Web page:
The Cayman Islands Humane Society played host to two visitors from the United States recently, partially in effort to encourage international assistance in dealing with the stray animal problem in Cayman.
Anne Ostberg from the Pegasus Foundation in New Hampshire and her associate Christina Gabela from the Washington-based Humane Society International spoke with representatives of the Humane Society, the Agricultural Department, and the Ministry of Agriculture during their visit here.
The Pegasus Foundation was established in 1996 to fund initiatives that benefit animals and the environment in several regions of the United States.
Because its founder once took a trip to the Caribbean and noticed a significant need to improve the treatment of animals there, Pegasus also funds animal welfare programmes in the Bahamas and the Caribbean.
One of the primary topics of conversation during the pair’s visit was the problem with stray animals in Cayman, something that has become even more of an issue since Hurricane Ivan.
Recent reports of the poison of dogs particularly disturbed the visitors because of the cruelty involved. It also does not eliminate stray animals in the long run.
‘As long as there’s a food source for stray animals, killing them off will not solve the problem,’ said Ms Ostberg. ‘Others will fill the niche.’
Ms Ostberg indicated that the best way to reduce the numbers of stray animals is the widespread adoption of the practice of spaying and neutering.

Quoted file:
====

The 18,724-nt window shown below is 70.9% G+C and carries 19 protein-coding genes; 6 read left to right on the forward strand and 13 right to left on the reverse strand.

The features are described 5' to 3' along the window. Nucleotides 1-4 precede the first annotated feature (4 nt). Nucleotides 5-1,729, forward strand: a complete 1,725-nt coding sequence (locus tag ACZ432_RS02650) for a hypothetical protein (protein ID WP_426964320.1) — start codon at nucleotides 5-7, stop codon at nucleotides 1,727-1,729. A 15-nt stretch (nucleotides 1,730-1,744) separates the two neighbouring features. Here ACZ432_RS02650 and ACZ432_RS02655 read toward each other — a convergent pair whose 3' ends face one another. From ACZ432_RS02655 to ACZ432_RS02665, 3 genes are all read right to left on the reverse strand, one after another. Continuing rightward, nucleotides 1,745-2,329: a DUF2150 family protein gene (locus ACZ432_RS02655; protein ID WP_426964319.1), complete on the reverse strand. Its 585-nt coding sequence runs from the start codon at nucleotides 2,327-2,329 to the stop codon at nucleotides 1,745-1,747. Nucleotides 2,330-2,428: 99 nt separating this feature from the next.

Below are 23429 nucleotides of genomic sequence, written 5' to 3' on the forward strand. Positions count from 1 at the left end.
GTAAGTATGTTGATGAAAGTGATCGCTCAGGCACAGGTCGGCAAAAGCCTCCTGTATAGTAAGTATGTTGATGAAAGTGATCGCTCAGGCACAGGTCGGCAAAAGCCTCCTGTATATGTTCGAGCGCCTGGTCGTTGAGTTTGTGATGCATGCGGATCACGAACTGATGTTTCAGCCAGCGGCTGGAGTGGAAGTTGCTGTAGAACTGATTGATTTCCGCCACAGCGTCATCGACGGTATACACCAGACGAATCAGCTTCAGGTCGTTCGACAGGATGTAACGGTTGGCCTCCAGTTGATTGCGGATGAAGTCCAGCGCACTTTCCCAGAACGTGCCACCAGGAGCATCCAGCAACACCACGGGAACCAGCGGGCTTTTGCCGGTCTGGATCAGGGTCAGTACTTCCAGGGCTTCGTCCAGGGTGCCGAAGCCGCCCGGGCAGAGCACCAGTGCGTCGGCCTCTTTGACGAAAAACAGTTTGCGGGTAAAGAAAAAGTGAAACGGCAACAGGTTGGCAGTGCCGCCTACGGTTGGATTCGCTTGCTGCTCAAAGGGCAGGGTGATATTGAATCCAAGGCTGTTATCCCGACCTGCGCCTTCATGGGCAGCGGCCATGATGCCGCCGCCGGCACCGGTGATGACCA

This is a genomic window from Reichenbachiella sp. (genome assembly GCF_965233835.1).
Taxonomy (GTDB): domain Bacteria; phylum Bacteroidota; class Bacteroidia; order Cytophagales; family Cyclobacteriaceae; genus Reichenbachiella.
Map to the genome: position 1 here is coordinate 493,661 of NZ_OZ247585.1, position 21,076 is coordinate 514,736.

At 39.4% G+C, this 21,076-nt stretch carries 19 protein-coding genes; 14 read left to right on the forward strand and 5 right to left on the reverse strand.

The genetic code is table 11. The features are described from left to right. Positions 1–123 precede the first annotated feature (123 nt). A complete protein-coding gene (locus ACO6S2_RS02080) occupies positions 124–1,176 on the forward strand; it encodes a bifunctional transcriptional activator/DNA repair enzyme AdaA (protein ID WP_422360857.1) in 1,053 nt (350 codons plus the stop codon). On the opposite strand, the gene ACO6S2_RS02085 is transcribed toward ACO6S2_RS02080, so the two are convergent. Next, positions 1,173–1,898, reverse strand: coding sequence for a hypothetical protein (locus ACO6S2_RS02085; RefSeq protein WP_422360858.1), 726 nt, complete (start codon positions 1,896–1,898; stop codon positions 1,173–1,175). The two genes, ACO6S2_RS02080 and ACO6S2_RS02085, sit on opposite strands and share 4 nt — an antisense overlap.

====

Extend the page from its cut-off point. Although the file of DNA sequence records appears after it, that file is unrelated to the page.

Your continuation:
‘It is effective while reducing animal suffering,’ she said.
Ms Gabela said the Human Society International would be willing to help implement a spay and neutering programme in Cayman by providing sample educational materials and giving advice on an education curriculum.
Depending on the commitment shown locally, the Pegasus Foundation might take the aid a step further.
‘We would strongly consider offering some funding for the programme,’ Ms Ostberg said.
‘But we would expect it to be accompanied by a spay and neutering education program, and the government would have to work along with the Humane Society to implement measurable change.’
In the past, Pegasus has provided funding for the Spay-Neuter Assistance Program out of Houston, Texas.
SNAP has taken an interest in the situation in Cayman, and was instrumental in organising the post-Hurricane Ivan airlift of more than 200 stray animals here to Houston.
Working along with Cayman Humane Society board member Dave Olson for near five years now, SNAP has also been trying to bring its mobile spay and neutering clinic to Cayman to conduct a six-week programme.
The clinic would travel from district to district and offer free spay and neutering services.
The proposal still awaits final Cayman Islands Government approval; however Ms Ostberg said her discussions with the Government were ‘very encouraging.’
‘This has been a very hopeful two days,’ she said before she left, ‘We see a wonderful relationship between the Government and the Humane Society, which is very critical to our involvement.’
Beyond the spay and neutering programme, the two visiting women talked about improving the treatment of animals in general.
Ms Gabela said parents play an important role in the attitudes toward animals in a society.
‘Studies have shown that if a child is taught to be nice to animals, they grow into adults that are nice to animals,’ she said. ‘It’s a form of character development.’
Like the Pegasus Foundation, the Humane Society is interested in one primary thing:
‘Our ultimate goal is to eliminate animal suffering,’ Ms. Gabela said.